NY Congressman: Four Principles Must Guide USCG Safety Assessment
Hudson Valley Congressman Sean Patrick Maloney Monday announced next steps regarding the suspended U.S. Coast Guard proposal for anchorage sites along the Hudson River. WAMC’s Hudson Valley Bureau Chief Allison Dunne reports from the Newburgh waterfront.
The Coast Guard at the end of June suspended the rulemaking process for a proposal of up to 10 additional anchorage sites between Yonkers and Kingston. And it directed a formal study through a longstanding process called a ports and waterways safety assessment, or a PAWSA. Maloney, a Democrat who represents the 18th District, has four principles he wants to ensure are included.
“The first is that Hudson Valley voices have to matter,” Maloney says. “Local voices have to matter.”
The second is relying on facts and science.
“Number three, the river gets a vote. The river gets a vote,” Maloney says. “The Hudson River is a national treasure.”
The fourth is let the sunshine in — a call for transparency.
“Over my dead body is this going to be a backdoor way to bring this proposal back. And over my dead body is it going to be some way to shut out the local community and railroad through some ill-guided proposal in another form. We have killed the anchorages proposals; that’s good. We’re putting the final nails in the coffin on that,” Maloney says. “And we’re going to go forward on a constructive conversation on public safety but it has to align with these principles. And we are going to bend and mold the PAWSA process in whatever way we have to do to get that done.”
The PAWSA includes structured meetings of select workgroups comprised of waterway users, which are appointed by the Coast Guard, including but not limited to the industry and commercial interests, environmental organizations, academia, recreational groups and community representatives. Scenic Hudson Director of Public Policy Andy Bicking has a concern about this.
“PAWSA guidance that the Coast Guard uses calls for a 60/40 ratio of waterway users to other stakeholders. That means, by nearly two-thirds majority, industrial interests will be driving the PAWSA process,” Bicking says. “And if we are not effective in the advocacy in supporting the congressman for these principles which he has outlined for us today, we’re going to be starting from behind. And that is not acceptable for Scenic Hudson.”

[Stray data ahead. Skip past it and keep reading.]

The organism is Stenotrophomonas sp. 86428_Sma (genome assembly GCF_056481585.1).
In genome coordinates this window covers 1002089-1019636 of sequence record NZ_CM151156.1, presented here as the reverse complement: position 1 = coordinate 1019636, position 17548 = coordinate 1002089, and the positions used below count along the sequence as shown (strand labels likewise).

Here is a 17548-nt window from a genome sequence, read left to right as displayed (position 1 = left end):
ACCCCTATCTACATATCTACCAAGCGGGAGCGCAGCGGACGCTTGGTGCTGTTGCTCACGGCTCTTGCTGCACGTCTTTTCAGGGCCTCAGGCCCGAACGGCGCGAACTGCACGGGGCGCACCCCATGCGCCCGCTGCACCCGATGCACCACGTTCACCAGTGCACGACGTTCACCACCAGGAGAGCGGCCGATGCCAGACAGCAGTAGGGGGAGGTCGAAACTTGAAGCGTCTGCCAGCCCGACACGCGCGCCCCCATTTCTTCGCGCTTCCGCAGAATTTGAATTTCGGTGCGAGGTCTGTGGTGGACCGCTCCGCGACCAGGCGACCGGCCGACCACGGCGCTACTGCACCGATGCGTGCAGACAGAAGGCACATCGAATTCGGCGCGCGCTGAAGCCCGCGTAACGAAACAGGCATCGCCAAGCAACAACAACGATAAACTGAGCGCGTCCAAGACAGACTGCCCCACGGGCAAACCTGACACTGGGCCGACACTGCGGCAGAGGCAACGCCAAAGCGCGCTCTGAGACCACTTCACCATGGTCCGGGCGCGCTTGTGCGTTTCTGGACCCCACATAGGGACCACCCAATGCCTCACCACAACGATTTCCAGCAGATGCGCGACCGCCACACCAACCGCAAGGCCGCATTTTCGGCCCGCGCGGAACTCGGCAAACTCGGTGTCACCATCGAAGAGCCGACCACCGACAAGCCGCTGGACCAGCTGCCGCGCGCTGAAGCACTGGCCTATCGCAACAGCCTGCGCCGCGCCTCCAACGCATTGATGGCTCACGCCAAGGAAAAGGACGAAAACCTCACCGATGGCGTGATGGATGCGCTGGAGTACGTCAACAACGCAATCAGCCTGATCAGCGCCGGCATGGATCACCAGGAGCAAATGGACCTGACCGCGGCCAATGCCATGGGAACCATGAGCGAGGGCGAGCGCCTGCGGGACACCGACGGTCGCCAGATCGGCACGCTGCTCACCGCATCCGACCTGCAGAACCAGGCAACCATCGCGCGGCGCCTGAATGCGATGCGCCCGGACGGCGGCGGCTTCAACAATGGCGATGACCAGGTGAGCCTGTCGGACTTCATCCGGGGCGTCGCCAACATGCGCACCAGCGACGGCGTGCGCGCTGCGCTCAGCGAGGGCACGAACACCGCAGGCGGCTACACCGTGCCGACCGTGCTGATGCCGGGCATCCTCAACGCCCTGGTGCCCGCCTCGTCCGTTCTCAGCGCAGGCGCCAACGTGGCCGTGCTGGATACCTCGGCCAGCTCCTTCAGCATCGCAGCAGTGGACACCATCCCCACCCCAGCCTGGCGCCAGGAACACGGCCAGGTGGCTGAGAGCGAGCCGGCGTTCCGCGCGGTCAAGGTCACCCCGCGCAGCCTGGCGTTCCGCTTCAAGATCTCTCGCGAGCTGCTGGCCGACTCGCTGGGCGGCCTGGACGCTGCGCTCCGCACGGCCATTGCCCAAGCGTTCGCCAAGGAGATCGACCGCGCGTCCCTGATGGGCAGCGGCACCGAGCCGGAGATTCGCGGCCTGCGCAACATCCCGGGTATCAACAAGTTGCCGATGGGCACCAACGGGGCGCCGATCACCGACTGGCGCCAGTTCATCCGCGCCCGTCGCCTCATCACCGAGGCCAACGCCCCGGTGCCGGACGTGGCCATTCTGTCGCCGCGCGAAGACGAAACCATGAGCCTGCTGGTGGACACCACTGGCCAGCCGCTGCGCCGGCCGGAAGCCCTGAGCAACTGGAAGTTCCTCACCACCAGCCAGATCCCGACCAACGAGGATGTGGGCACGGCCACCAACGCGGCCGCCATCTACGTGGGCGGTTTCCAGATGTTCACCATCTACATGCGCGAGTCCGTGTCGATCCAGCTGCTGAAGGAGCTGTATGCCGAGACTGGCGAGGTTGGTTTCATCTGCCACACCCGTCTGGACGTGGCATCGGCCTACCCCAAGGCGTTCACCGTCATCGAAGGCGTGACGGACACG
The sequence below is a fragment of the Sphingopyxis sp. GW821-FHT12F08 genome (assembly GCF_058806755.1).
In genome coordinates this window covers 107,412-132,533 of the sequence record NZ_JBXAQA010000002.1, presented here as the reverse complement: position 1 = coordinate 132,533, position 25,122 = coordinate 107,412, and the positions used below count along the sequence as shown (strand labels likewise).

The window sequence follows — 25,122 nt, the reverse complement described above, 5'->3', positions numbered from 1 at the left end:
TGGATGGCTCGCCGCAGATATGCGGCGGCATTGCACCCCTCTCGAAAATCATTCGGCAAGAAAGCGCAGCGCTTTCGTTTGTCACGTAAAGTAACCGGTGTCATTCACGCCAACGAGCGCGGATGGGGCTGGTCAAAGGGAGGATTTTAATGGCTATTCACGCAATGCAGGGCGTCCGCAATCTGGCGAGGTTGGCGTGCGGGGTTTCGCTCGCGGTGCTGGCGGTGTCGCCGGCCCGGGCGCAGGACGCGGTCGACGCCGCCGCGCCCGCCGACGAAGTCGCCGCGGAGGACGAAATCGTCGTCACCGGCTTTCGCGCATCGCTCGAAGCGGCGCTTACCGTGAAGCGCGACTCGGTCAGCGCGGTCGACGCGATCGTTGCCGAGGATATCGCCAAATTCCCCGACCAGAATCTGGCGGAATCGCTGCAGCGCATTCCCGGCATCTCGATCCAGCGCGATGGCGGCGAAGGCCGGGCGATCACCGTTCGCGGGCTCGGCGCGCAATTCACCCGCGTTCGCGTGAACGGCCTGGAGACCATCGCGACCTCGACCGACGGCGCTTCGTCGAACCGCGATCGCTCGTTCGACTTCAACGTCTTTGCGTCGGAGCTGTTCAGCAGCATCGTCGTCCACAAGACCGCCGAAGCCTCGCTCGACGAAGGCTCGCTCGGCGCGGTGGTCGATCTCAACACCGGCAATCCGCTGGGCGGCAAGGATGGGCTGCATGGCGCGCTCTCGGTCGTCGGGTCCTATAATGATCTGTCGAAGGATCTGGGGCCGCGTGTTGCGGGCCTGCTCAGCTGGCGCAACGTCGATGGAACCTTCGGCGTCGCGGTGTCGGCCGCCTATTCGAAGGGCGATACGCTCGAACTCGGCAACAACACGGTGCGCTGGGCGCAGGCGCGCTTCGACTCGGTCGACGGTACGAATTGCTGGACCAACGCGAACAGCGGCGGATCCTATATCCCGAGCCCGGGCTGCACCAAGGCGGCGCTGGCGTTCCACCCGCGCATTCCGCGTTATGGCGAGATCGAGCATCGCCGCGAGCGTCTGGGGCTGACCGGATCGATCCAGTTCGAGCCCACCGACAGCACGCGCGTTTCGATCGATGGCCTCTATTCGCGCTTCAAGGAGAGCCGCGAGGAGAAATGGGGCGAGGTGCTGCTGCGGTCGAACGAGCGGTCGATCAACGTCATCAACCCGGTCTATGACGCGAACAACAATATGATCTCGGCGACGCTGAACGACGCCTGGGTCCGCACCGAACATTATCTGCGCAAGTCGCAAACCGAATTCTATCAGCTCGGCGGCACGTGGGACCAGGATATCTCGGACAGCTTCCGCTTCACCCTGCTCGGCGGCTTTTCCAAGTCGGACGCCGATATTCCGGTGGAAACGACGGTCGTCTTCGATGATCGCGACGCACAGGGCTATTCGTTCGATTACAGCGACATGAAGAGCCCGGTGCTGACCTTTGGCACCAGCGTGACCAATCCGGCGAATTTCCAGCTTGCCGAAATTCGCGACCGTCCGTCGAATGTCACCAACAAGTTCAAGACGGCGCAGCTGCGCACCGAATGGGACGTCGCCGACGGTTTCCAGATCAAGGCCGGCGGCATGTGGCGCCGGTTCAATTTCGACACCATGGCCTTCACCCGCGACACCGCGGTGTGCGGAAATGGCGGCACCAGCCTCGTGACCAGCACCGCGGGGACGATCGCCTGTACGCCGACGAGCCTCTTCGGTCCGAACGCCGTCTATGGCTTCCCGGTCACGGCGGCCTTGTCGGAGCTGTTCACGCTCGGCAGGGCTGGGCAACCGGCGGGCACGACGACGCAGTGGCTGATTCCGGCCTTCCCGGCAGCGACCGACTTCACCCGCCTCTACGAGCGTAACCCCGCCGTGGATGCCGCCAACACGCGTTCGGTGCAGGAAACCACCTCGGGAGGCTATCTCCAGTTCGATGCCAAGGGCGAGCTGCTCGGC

U.S. Coast Guard spokeswoman Chief Warrant Officer Allyson Conroy says the PAWSA process has been conducted with the 60/40 ratio intact.
“There can be wiggle room,” says Conroy. “And how the people in that district who decide on who’s going, it’s up to them to decide how they’re going to choose but, for the most part, it has been set in 60/40 as per our precedented cases.”
Republican Beacon Mayor Randy Casale supports Maloney’s principles.
“The congressman’s got it right with his priorities and that everybody’s got to have a voice at the table, including the river, and it’s got to be open. And we’re all concerned about safety on the river as well as we are protecting the river,” Casale says. “So if we all come together with open minds, I think things could work for everybody and the best outcome will come out of it. I always believe you put everybody at a table and only good things can happen.”
He wants someone from the Beacon community to be part of the workgroup.
“It don’t have to be me but it needs to be somebody from our community because the river’s an important part of our economic development, our recreation, our quality of life,” says Casale. “So we need to have a say on it.”
Democratic Assemblyman Frank Skartados appeared with Maloney.
“A suspension to this process does not mean we’re out of the woods. And this is a great idea in really holding the feet to the fire when it comes to the whole process and what Sean just described about us being able to have a voice in the process, and the river being able to have a voice in the process and that the process is transparent and open,” Skartados says.
“We’re going to stay on offense. We’re not taking our eye of this for a second. And, just so it’s clear, we don’t believe we need new anchorage sites on the Hudson River. We think this is a big victory that all of us have won together. And we are willing to have a smart conversation about safety, but we are not going to be hoodwinked and we’re not going to be railroaded and we’re not going to be shut out of this process,” Maloney says. “And I’m very glad that I’m on the Coast Guard Committee of Jurisdiction because it gives me a very important seat at the table in all matters related to the Coast Guard and how they do their important work.”
Riverkeeper representatives and Cornwall-on-Hudson Mayor Brendan Coyne also were on hand in support of Maloney’s principles. The Coast Guard’s Conroy says there are nearly two weeks left to be considered for the workgroups.
“If members of the public wish to be considered for participation in the workshop, they can email their request to: email@example.com by July 21,” Conroy says. “And if you want to be included then please include your name, your contact information, your connection to the waterway, your experience and your related skills.”
She says a person may be recommended to serve on a workgroup via this same email address. The workgroups are scheduled to begin in the fall.